News media in the Central Valley has widely reported on Tulare County spending $300,000 to settle a lawsuit brought by a deputy district attorney, Todd Zocchi. He claims that he lost his job after complaining that his boss, Shani Jenkins, sexually harassed him.
Tulare County indicates that the Ms. Jenkins complained that Mr. Zocchi harassed her and engaged in threatening behavior in November 2011. The County also claims that Mr. Zocchi was fired for non-discriminatory reasons, presumably after an investigation.
After he was fired, Mr. Zocchi filed a lawsuit claiming Ms. Jenkins sexually harassed him. The County says that Mr. Zocchi's allegation was not made known until after the termination decision was made. However, apparently, Mr. Zocchi claims he was fired because he earlier made the allegation.
The County hired an investigator who evaluated the claims of both Zocchi and Jenkins. Apparently, the investigator sided with Jenkins and did not find Zocchi to have a viable claim.
An attorney took the case of Mr. Zocchi anyway. Now the attorney and his client are walking away with $300,000.
So why did the County pay $300,000 to settle what it claims is a baseless claim -- as recognized by an independent expert? County Counsel indicated there are many reasons to settle a lawsuit. She mentioned expense, disruption of business, and the consumption of time. I might add the cost of Mr. Zocchi's attorneys' fees if he were to prevail.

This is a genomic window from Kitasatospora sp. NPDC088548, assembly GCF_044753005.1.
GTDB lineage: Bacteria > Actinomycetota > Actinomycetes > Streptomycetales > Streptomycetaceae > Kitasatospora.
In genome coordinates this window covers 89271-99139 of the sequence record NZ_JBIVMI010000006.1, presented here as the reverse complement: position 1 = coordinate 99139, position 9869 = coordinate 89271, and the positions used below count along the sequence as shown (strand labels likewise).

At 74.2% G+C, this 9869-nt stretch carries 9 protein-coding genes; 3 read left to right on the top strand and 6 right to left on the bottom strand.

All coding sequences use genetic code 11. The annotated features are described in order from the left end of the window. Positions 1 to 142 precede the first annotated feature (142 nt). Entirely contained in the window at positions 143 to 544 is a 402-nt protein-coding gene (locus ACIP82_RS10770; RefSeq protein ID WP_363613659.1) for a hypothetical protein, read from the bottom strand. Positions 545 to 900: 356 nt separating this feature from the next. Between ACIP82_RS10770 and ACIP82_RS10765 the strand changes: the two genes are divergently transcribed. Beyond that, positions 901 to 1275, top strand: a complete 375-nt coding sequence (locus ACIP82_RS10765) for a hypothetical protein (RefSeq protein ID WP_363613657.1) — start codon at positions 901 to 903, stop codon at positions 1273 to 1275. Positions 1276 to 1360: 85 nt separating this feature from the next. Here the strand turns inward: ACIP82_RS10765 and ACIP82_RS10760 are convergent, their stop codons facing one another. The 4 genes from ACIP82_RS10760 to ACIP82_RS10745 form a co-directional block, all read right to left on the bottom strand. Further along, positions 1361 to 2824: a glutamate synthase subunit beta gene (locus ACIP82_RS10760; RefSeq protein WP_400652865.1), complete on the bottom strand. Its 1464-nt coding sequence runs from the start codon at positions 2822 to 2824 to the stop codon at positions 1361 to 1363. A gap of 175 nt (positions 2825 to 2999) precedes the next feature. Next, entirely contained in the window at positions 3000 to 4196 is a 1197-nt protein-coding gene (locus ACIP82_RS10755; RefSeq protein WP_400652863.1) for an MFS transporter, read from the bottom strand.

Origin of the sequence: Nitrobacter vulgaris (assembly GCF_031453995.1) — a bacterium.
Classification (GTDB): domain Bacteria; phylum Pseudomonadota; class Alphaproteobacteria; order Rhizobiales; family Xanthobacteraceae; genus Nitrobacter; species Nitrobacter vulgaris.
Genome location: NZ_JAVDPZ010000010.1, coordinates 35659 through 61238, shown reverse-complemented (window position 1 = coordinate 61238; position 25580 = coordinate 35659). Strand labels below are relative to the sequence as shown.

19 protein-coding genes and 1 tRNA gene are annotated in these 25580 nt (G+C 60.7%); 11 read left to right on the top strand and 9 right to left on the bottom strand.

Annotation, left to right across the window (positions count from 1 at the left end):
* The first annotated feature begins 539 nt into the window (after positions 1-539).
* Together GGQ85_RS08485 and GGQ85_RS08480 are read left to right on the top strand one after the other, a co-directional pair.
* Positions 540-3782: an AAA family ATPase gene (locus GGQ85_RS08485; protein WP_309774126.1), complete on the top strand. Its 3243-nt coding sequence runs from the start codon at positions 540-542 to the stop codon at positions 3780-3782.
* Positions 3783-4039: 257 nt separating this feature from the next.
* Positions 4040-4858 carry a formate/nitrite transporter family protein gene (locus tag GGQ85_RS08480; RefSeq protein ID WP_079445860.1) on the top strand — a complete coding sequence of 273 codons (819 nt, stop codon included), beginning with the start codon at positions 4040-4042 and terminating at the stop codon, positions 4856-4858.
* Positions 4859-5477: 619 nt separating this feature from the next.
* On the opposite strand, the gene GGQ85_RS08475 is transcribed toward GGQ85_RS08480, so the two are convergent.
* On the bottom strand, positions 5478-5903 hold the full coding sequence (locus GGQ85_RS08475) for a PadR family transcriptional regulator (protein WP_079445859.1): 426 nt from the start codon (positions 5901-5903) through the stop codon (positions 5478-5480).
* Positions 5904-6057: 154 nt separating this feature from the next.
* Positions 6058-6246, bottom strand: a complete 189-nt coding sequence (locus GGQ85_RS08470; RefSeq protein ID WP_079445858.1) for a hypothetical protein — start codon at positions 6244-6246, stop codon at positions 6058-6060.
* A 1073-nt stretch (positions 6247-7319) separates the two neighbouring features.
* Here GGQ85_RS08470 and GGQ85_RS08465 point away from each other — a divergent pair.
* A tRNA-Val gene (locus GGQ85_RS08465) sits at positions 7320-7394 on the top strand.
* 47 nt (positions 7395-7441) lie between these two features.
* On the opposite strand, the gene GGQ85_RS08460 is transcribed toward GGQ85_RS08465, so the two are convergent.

So what happened? Your guess is as good as mine. Perhaps the investigator did not perform a competent investigation. Perhaps new witnesses surfaced corroborating Mr. Zocchi's position. Perhaps the County knows more than it is telling the public. Perhaps the termination came after Mr. Zocchi complained.
Employers should recognize that a claim of retaliation may be viable even though a harassment claim is not viable. Timing can be everything with retaliation claims.
What should you do to prevent these types of claims? First, have a functioning policy and procedure protecting against unlawful discrimination and harassment. Conduct training. Follow through on implementation of the policy.
Second, investigate properly and promptly. Hire a good investigator. Make sure the investigation is thorough.
Third, consider the timing of any adverse action. If it is after a complaint is made, then you could face a retaliation complaint.
Fourth, consider an arbitration provision taking these types of cases out of the public eye and away from a jury.
At the end of the day, we are left without answers as to this case. $300,000 is a big settlement for a "meritless" claim. There is a story here and I would love to learn more about it.